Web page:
A young plant in the south area of the Rock Garden is the Chilean lantern tree, Crinodendron hookerianum, so called by the shape and orientation of the flowers.
This evergreen reaches 3.5m in the Valdivian rainforest of southern Chile, where they are seen growing on riverbanks from sea level to 600m. Fruit production is abundant in the native populations.
Here at the Garden, flower bud production commences in autumn but it is now that the pink shades of the lantern-shaped corolla are fully appreciated. The fused petals that make up the corolla are waxy thick; on fading, they disintegrate apart revealing the decorative flower parts. When complete, the top is a serrated circle which would double as a pastry cutter. Take a moment to appreciate the artistic twist of the anthers and filaments. At the base of these are the buttercup-yellow nectaries.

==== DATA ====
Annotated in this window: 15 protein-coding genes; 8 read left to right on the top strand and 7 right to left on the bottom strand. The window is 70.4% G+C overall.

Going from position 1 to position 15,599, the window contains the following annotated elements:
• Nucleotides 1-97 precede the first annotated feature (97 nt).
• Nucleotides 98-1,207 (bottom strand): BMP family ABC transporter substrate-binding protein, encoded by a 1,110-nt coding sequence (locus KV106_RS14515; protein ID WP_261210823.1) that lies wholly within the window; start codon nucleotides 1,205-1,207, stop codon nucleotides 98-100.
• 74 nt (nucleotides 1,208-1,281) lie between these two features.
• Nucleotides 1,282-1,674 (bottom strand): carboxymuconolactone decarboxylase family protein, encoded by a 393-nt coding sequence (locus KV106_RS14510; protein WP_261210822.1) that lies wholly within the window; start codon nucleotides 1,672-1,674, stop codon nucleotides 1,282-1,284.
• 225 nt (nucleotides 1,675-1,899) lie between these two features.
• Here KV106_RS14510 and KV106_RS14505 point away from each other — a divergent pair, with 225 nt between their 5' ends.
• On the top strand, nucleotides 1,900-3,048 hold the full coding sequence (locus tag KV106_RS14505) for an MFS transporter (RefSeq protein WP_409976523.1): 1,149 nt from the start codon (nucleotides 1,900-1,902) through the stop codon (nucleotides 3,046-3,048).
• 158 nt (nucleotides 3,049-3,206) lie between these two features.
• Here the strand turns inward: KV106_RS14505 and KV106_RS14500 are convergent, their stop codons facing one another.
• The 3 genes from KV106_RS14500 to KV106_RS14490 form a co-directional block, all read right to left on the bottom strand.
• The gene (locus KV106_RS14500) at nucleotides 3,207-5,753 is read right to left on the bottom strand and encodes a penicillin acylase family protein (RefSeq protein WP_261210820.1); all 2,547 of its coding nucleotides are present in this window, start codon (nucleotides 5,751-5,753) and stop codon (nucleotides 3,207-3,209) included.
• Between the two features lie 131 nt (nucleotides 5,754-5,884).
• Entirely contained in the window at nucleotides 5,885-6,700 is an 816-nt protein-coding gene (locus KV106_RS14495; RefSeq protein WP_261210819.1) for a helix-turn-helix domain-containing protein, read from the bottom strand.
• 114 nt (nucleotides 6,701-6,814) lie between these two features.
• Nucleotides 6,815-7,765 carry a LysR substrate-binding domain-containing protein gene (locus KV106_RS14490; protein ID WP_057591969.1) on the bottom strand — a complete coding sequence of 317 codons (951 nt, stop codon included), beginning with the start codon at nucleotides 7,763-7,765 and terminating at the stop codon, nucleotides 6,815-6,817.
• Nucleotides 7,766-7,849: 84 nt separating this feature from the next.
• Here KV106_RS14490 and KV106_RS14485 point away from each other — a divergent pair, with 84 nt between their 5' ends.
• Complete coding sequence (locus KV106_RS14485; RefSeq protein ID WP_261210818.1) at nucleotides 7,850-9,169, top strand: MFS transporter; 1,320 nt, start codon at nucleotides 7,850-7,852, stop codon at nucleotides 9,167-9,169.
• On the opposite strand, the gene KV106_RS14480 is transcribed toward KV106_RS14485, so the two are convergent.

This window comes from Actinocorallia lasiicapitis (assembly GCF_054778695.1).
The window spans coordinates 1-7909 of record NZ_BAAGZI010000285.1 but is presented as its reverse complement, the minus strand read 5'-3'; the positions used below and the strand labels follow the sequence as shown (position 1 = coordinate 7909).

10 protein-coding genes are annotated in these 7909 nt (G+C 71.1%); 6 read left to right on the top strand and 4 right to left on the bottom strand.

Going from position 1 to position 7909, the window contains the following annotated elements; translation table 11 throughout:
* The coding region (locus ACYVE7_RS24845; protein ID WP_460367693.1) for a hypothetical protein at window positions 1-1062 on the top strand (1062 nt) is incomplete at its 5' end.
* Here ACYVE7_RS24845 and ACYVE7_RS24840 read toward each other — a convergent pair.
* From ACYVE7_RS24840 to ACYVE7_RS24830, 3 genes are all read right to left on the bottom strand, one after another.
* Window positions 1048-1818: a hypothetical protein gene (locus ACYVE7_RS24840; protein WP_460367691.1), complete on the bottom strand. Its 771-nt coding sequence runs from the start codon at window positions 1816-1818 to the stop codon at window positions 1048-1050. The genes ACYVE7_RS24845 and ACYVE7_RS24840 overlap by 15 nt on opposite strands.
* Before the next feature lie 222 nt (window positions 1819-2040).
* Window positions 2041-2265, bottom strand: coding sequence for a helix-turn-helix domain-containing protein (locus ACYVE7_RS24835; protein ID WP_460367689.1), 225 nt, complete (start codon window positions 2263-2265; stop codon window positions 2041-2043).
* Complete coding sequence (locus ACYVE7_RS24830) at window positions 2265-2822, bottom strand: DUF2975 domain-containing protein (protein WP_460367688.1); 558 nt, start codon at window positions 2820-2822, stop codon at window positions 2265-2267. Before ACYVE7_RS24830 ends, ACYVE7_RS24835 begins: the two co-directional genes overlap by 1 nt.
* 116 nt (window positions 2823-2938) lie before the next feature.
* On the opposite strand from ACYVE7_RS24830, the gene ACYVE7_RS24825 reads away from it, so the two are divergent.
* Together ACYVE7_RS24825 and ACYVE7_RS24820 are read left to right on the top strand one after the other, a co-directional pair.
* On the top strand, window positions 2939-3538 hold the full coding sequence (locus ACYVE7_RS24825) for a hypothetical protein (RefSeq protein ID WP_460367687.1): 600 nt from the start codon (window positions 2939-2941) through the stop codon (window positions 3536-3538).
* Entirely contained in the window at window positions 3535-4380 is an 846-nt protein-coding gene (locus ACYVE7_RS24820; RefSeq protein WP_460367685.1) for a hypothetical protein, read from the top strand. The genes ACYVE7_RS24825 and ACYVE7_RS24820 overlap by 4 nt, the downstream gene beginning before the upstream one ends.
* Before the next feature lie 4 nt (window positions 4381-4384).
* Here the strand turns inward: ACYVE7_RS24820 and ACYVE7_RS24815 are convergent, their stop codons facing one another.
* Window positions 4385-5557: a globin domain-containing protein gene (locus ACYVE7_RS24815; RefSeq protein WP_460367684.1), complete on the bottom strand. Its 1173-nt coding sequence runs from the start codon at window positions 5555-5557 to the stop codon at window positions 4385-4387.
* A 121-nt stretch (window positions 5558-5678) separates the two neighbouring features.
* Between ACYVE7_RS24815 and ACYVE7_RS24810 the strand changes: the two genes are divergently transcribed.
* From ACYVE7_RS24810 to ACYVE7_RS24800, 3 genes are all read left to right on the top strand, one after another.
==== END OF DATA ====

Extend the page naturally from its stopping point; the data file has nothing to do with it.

The flowers are held on stalks from the leaf axil on the previous year’s growth. As the wood ages the brown stems are covered in white lenticels.